With United imperious at Old Trafford this season, Tuesday's 2-0 win in the Gelsenkirchen first leg virtually secured their passage to the Wembley final on May 28 and gives Ferguson the unlikely option of rotating his team for two huge Premier League matches against Arsenal and Chelsea.
Ryan Giggs got the first goal, becoming the oldest scorer in the Champions League at 37 years and 148 days, with Wayne Rooney adding the second as United finally found a way past outstanding goalkeeper Manuel Neuer.
"You'd think at 37 he'd show signs of waning but I see no evidence of that," Ferguson said in the wake of Giggs' superb display as an attacking central midfielder.
"We look after him in terms of rest before games -- he won't play on Sunday (against Arsenal), but he'll play next Wednesday (in the second leg).
"I've got good options because Nani could have played, but (Antonio) Valencia's form showed why he is playing. We've got (Paul) Scholes and Anderson. We've got selection problems now, but that's what we want. We've got important games coming up.
"The way I'm going to look at it is that we want to get Sunday's game over and get a positive result because that is a very important game for us now.
"Depending on the result on Sunday I could make two or three changes (for the second leg) because we have Chelsea the following Sunday.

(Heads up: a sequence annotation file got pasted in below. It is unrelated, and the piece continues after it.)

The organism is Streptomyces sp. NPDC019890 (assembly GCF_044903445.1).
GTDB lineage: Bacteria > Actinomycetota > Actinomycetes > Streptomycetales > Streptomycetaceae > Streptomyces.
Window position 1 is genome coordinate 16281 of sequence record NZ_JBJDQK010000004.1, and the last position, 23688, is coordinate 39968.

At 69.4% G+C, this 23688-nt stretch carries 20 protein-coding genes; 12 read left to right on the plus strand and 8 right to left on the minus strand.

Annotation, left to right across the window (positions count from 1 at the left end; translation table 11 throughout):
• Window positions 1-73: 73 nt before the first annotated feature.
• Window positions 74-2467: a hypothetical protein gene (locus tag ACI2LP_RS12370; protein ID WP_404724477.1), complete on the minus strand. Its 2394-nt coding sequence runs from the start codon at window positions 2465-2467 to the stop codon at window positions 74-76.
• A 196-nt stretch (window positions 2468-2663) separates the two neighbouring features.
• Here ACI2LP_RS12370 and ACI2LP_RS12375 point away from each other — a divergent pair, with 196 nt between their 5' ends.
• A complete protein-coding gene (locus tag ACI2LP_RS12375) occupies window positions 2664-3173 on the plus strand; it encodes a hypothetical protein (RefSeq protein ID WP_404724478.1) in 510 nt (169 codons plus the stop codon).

"It is a seven-day period which is crucial to the club but it is the kind of games the players are relishing. I think we are coming to a peak."
United are six points clear of Chelsea and nine ahead of Arsenal with four games remaining and could wrap up a record 19th league title with two games to spare.
That would put Ferguson in the luxurious position of being able rest his main men ahead of a Champions League final meeting with either Barcelona or Real Madrid, who meet in their first leg on Wednesday.
While neither of the Spanish sides will arrive at Wembley fearing United, they certainly would have taken notice at the verve and confidence they showed on Tuesday.
From the start they tore forward and nobody could have complained if they were three-up at halftime against a team who had previously won all their home games in the competition.
Ferguson, who enjoyed a similarly one-sided semi against Borussia Dortmund in 1997 only to somehow lose to the eventual champions, must have been getting a little nervous before Giggs broke the deadlock after 67 minutes.
Rooney's second two minutes later allowed United to ease off the gas but even then Schalke failed to trouble them.
United's centre backs Rio Ferdinand and Nemanja Vidic barely broke sweat while full backs Patrice Evra and Fabio played as virtual wingers.
The victory completed a remarkable campaign where the English side did not concede a single away goal in the competition -- the first team to do so -- yet it was probably the easiest night Edwin van der Sar has experienced all season.
"Our concentration, the intensity of our play and the speed of our passing were all excellent," Ferguson said.
"There is a different tempo at times. Over the last two or three years we have a way of playing in Europe away from home, we seem to be better than anywhere else."